In The Simpsons episode, “The Trouble With Trillions” Homer got busted by the IRS for a fraudulent tax return. To avoid prison he agreed to help the FBI. Homer proved amazingly successful at luring other idiots into disclosing their own mischievous behavior and quickly got tasked with investigating the theft by Mr. Burns (Homer’s boss) of a $1 trillion bill that was printed in 1945 by President Harry Truman to help reconstruct post-war Europe. Soon thereafter Homer got Mr. Burns to show him the bill, to which the agents then barged in and arrested Mr. Burns. As Mr. Burns was being dragged away he gave a speech criticizing the government for oppressing the average American. Homer was so moved he hit the two agents and fled the scene with Mr. Burns and the $1 trillion bill.
The scene then cut away to the Simpson’s home where two agents ask Bart, Lisa and Marge, “Ok kids. I want some answers. Where do you think your father would go with $1 trillion?” Bart immediately answered, “My dad has $1 trillion? Wow! I can buy and sell your sorry ass. I’ll give you $1 billion to empty the cat box for me.” Marge interrupted, “No no Bart. That money is going to your college education.” Lisa (normally the conservative member of the family) then exclaimed, “Who needs college Ma! We’re trillionaires! Let’s buy dune buggies!” So it goes.
When we hear $1 trillion dollar bills floating around the only thing we can think of is our central bank and it’s re-energized money printing endeavor to support the economy from…wait for it…the collapse in 2008. Since then the balance sheet has gone through several phases. The initial expansion of the Fed’s balance sheet (via money printing) began in 2009 when the balance sheet was well below $1 trillion and by 2014 peaked around $4.5 trillion. For years it remained at that level until the Fed felt it was time for the all-clear signal at the end of 2017 and announced a gradual, smooth run-off its assets beginning in early 2018. Unfortunately by early 2019 interest rates that had been rising were quickly falling. The balance sheet runoff that was on auto-pilot was stopped abruptly in March.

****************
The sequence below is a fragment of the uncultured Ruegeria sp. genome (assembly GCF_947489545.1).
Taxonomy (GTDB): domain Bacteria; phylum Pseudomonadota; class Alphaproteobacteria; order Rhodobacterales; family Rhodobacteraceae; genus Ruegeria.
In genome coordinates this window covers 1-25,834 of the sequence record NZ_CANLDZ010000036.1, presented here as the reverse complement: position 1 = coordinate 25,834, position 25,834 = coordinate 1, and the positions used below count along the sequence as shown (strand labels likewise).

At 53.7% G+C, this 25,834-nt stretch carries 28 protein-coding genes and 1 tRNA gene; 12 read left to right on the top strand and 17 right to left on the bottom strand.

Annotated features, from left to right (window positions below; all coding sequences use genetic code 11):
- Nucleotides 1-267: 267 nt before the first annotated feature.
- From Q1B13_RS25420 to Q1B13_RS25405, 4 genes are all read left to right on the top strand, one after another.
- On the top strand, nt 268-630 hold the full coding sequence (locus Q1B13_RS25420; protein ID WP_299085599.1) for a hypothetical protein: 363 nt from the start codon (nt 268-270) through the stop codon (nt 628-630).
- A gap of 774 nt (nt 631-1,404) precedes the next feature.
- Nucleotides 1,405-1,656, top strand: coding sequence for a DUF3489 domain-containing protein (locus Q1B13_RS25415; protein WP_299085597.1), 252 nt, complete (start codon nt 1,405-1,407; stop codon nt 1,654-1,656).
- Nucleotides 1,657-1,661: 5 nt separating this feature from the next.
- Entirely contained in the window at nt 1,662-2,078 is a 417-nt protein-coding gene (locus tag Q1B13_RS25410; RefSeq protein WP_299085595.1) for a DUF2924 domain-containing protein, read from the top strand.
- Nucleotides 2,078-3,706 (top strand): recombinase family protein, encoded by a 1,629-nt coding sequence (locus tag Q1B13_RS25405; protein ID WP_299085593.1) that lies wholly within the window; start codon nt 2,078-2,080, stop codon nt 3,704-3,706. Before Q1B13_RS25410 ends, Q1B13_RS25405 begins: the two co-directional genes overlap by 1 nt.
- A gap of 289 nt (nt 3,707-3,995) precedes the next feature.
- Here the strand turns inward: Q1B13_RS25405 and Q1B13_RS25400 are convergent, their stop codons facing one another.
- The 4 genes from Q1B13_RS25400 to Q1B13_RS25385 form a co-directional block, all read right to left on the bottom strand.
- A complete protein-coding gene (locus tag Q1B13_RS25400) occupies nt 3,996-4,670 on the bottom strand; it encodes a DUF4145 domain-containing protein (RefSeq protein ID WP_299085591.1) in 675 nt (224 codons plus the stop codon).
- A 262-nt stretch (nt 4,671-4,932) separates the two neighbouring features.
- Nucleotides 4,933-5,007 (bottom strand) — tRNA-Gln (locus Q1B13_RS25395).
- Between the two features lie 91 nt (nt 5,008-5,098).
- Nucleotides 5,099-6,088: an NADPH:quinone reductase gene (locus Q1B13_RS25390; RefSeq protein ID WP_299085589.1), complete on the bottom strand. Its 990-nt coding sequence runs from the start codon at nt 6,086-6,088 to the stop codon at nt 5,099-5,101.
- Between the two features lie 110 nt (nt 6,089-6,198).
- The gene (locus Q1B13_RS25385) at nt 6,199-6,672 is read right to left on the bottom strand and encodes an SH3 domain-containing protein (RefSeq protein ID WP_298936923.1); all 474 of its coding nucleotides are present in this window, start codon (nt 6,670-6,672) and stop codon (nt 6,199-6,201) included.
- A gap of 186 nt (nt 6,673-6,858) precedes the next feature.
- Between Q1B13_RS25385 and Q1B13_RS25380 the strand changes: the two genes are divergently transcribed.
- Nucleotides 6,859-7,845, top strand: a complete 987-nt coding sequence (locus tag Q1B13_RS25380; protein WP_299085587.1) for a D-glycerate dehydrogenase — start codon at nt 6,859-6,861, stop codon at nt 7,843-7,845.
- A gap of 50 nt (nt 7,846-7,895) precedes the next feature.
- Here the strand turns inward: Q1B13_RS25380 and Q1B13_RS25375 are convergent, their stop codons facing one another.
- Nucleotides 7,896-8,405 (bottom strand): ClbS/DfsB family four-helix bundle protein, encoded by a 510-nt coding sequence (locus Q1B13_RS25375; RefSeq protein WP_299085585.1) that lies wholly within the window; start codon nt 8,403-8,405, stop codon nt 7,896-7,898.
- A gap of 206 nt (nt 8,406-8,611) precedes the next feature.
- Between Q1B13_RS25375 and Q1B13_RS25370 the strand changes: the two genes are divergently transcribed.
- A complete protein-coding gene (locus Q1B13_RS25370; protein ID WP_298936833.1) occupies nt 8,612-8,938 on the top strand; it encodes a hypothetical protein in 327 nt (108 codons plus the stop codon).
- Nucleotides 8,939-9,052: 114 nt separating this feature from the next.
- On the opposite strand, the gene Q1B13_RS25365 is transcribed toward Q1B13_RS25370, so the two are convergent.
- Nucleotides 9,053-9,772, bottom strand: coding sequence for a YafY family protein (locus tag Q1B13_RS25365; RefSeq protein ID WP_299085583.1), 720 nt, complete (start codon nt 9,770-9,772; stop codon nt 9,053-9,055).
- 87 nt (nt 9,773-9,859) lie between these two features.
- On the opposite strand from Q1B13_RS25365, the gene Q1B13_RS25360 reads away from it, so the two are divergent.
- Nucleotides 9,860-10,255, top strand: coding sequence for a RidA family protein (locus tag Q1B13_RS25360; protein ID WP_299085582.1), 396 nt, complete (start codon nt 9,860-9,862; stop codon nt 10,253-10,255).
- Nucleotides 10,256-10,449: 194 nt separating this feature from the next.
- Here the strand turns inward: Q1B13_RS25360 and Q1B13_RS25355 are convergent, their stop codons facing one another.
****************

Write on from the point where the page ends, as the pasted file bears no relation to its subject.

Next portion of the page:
Fast forward to September when mysteriously/confusingly the overnight repo rate spiked to nearly 10%. Like the interest rate U-turn earlier in the year the balance sheet that had fallen to $3.75 trillion in March began to slowly expand again. It wasn’t until October 8th that the slow expansion of the balance sheet became a rapid expansion of balance sheet as Fed Chair Powell formally announced “not QE” QE.
Homer’s brain thinks, ”Don’t you get it? You’ve got to use reverse psychology.” Homer says out loud, ”That sounds too complicated.” Homer’s brain thinks again, ”OK, don’t use reverse psychology.” Homer says, ”All right, I will!” – From The Simpsons, “Saturdays of Thunder”
Nearly $325 billion of “not QE” QE dollars have been printed in the last three months and further expansion is planned through spring “as necessary”. We believe this exercise will eventually hit the $1 trillion dollar bill mark. Why you ask? To which we ask why do the markets need additional liquidity with unemployment at 3.5% and CPI at 2.3%?!?!
Reporter Kent Brockman asks, “Mr. Burns, people are calling this a meltdown.” Mr. Burns responds, “Oh, ‘meltdown’, it’s one of those annoying buzzwords. We prefer to call it an unrequested fission surplus.” – From The Simpsons, “Homer Defined”
Anyway, the equity markets have celebrated the balance sheet expansion like Homer eating a donut while drinking a beer. On October 8th the S&P 500 closed 2893. Today the S&P 500 closed 3169. Those of you that think things have been volatile need to turn off the 24/7 media coverage of the impeachment hearings and tariff tweet flip-flops. Here’s an interesting “not QE” QE market fact. Through October 8th this year the S&P 500 declined over 1% 15 times or around 8% of the trading days. Since October 8th there have been none. That’s right…none.
Yes, what really matters is money printing. To get a longer term perspective look no further than the balance sheet expansion impact on VIX daily closes since 1997. Since January 1, 1997 the median VIX close has been 18.67. Here are the number of days the VIX closed ABOVE 18.67 per year (out of approximately 252 trading days): 1997 (233), 1998 (228), 1999 (246), 2000 (226) , 2001 (250), 2002 (233), 2003 (171), 2008 (236), 2009 (250), 2010 (182) and 2011 (154). Since 2011: 2012 (73), 2013 (7), 2014 (16), 2015 (59), 2016 (51), 2017 (0), 2018 (73) and 2019 (36).
The takeaway is pretty clear: volatility has been decimated as balance sheets have ballooned. The noise around rates moving incrementally up and down post-2008 in our view has been just that, noise. The problem is the consensus of low rates forever coupled with balance sheet expansion has reinforced a seemingly riskless investment environment and underpinned a debt explosion like no other: the debt explosion is not noise. So the question as to why the balance sheet runoff dubbed by former Fed Chair Yellen as “watching paint dry” has become a new paint job with several additional coats as a precaution remains a head-scratcher. The equity markets reaction to the Fed’s balance sheet expansion depicts a perfect world. The reasons for their expansion do not. Save for college or buy a dune buggy? I guess it depends on which Fed you believe.